Maryam Mirzakhani was an Iranian mathematician and professor of mathematics at Stanford University. Maryam was born in 1977 in Tehran, Iran. As a child she was put into the Iranian Organization for Development of Exceptional Talents program at Tehran Farzanegan School. She won the gold medal at the Iranian National Olympiad her junior and senior year of high school. This allowed her to bypass national college entrance exams. Maryam also won a gold medal in 1994 at the International Mathematical Olympiad in Hong Kong. She was the first Iranian women to achieve this, scoring 41 out of 42 points. In 1995 Maryam became the first Iranian to win two gold medals at the International Mathematical Olympiad in Toronto. She achieved a perfect score. Along with her friend, Roya Beheshti Zavareh, Maryam competed in the National Iranian Mathematical Olympiad in 1995, and they became the first Iranian women to win gold and silver medals.
Maryam Mirzakhani and her friend Roya Zavareh were then invited to a conference for genius students and former Olympiad winners. They boarded a bus in Ahvaz to travel to Tehran. The bus got into an accident and fell off of a cliff. Seven passengers were killed in this national tragedy, but Maryam and Roya survived. In 1999, the pair published a book, Elementary Number Theory, Challenging Problems.
In 1999 Mirzakhani also received her bachelor of science in mathematics from the Sharif University of Technology. During her undergraduate studies she received recognition for her development of a simple proof for one of Axel Schur’s theorems from the American Mathematical Society. She moved to the United States for her graduate work, receiving her PhD. from Harvard University in 2004. During her studies in America Maryam took her class notes in Persian.
In 2004 Maryam Mirzakhani became a Clay Mathematics Institute fellow as well as a professor at Princeton. She married Jan Vondrák, an applied mathematician, theoretical computer scientist, and musician, who was a professor at Stanford. They had one daughter together. In 2009 she became a professor of mathematics at Stanford.
Throughout her career Mirzakhani researched and made substantial contributions to the theory of moduli spaces of Riemann surfaces, and the Teichmüller dynamics of moduli space. In 2014 Maryam Mirzakhani was awarded the Fields Medal for “her outstanding contributions to the dynamics and geometry of Riemann surfaces and their moduli spaces”. Her research contributions were explained to the award reception audience:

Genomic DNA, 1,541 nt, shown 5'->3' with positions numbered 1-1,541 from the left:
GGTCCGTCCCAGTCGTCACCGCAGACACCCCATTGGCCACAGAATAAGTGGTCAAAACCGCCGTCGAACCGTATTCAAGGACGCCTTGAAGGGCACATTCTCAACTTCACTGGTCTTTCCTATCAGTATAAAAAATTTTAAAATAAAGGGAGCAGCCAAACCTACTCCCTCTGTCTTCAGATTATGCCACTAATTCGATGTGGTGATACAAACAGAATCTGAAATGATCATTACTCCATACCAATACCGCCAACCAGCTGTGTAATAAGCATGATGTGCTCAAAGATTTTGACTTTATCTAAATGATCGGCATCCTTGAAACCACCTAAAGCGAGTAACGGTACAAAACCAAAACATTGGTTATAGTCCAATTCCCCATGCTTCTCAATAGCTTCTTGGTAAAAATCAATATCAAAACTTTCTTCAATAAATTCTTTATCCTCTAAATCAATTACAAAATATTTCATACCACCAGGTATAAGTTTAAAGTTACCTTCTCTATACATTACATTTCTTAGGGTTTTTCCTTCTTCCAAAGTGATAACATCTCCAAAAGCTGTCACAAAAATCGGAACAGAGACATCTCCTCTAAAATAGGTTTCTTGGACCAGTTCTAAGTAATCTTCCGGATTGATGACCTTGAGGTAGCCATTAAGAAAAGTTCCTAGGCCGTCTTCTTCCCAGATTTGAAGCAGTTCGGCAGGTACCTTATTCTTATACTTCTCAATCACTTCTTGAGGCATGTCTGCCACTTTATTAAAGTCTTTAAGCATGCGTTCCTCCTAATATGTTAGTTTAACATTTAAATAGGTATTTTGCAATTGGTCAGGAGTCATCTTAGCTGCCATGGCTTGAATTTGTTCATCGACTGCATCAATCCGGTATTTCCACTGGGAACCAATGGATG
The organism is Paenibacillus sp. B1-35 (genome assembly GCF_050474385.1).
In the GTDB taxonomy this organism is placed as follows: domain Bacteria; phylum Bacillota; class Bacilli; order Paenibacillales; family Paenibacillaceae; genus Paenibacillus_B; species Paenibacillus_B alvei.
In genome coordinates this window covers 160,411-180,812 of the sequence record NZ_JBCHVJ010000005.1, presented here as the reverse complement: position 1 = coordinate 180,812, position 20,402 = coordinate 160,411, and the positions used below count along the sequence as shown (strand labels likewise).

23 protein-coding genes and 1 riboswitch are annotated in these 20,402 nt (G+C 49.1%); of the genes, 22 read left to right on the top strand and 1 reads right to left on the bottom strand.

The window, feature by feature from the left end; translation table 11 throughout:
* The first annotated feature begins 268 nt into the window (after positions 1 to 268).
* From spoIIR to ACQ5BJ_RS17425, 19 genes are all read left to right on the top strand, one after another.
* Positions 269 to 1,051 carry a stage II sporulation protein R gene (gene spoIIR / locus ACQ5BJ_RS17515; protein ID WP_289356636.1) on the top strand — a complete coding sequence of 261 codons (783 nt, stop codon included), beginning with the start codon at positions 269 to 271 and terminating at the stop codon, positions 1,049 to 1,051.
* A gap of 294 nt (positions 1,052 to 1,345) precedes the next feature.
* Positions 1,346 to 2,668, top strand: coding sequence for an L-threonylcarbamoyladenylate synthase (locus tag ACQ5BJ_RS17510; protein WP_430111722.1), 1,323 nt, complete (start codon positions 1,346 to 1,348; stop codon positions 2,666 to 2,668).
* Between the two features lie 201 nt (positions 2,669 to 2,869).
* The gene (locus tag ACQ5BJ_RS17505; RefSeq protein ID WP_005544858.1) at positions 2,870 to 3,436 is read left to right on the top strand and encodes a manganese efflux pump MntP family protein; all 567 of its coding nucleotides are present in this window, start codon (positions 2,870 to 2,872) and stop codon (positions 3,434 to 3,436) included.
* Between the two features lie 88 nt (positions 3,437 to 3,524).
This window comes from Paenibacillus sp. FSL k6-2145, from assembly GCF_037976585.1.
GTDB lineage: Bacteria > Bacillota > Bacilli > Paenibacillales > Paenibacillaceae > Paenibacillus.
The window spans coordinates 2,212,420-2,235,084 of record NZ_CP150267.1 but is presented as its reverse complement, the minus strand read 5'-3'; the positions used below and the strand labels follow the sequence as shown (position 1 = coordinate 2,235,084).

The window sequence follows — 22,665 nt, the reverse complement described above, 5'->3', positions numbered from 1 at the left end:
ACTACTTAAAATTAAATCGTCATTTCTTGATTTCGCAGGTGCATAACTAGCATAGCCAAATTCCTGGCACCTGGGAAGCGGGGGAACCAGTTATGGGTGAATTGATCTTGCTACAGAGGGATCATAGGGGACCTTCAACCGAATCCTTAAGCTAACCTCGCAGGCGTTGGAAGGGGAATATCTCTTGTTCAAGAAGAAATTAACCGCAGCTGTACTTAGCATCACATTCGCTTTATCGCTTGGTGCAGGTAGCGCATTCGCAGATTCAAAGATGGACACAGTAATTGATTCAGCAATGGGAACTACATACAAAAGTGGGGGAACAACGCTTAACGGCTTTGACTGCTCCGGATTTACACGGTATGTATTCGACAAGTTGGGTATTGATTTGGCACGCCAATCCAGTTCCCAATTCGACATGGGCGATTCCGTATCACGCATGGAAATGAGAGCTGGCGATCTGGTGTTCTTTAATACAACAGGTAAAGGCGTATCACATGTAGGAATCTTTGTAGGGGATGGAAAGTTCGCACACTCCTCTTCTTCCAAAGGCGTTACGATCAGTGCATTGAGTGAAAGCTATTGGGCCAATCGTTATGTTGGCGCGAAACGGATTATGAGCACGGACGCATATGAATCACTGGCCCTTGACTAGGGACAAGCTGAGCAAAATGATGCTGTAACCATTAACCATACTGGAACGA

“[Her] work expertly blends dynamics with geometry. Among other things, she studies billiards. But now, in a move very characteristic of modern mathematics, it gets kind of meta: She considers not just one billiard table, but the universe of all possible billiard tables. And the kind of dynamics she studies doesn’t directly concern the motion of the billiards on the table, but instead a transformation of the billiard table itself, which is changing its shape in a rule-governed way; if you like, the table itself moves like a strange planet around the universe of all possible tables … This isn’t the kind of thing you do to win at pool, but it’s the kind of thing you do to win a Fields Medal. And it’s what you need to do in order to expose the dynamics at the heart of geometry; for there’s no question that they’re there.”
Iranian President Hassan Rouhani congratulated her on winning the highest mathematical prize in the world.
Mirzakhani has an Erdős number of 3. The Erdős number describes the “collaborative distance” between mathematician Paul Erdős and another person, as measured by their authorship of mathematical papers. The number describes the amount of “hops” needed to connect the author of a paper with the prolific late mathematician Paul Erdős. An author’s Erdős number is 1 if he has co-authored a paper with Erdős, 2 if he has co-authored a paper with someone who has co-authored a paper with Erdős, etc. Albert Einstein, for example, has an Erdős number of 2.
Maryam Mirzakhani was diagnosed with breast cancer in 2013. In 2016 she became the first Iranian woman to be accepted as a member of the National Academy of Sciences. She died in 2017 at the age of 40. Iranian president Hassan Rouhani honored her legacy by stating:
“The unprecedented brilliance of this creative scientist and modest human being, who made Iran’s name resonate in the world’s scientific forums, was a turning point in showing the great will of Iranian women and young people on the path towards reaching the peaks of glory and in various international arenas.” The International Council of Science declared her birthday, 12 May, to be International Women in Mathematics Day. There are math libraries that have been named after her internationally, as well as a society for women studying mathematics at Oxford. In 2018 a satellite was launched that was named in her honor. In 2020 there was a film released about her: Secrets of the Surface: The Mathematical Vision of Maryam Mirzakhani. There are several scholarships and prizes named after her for women researching mathematics and science.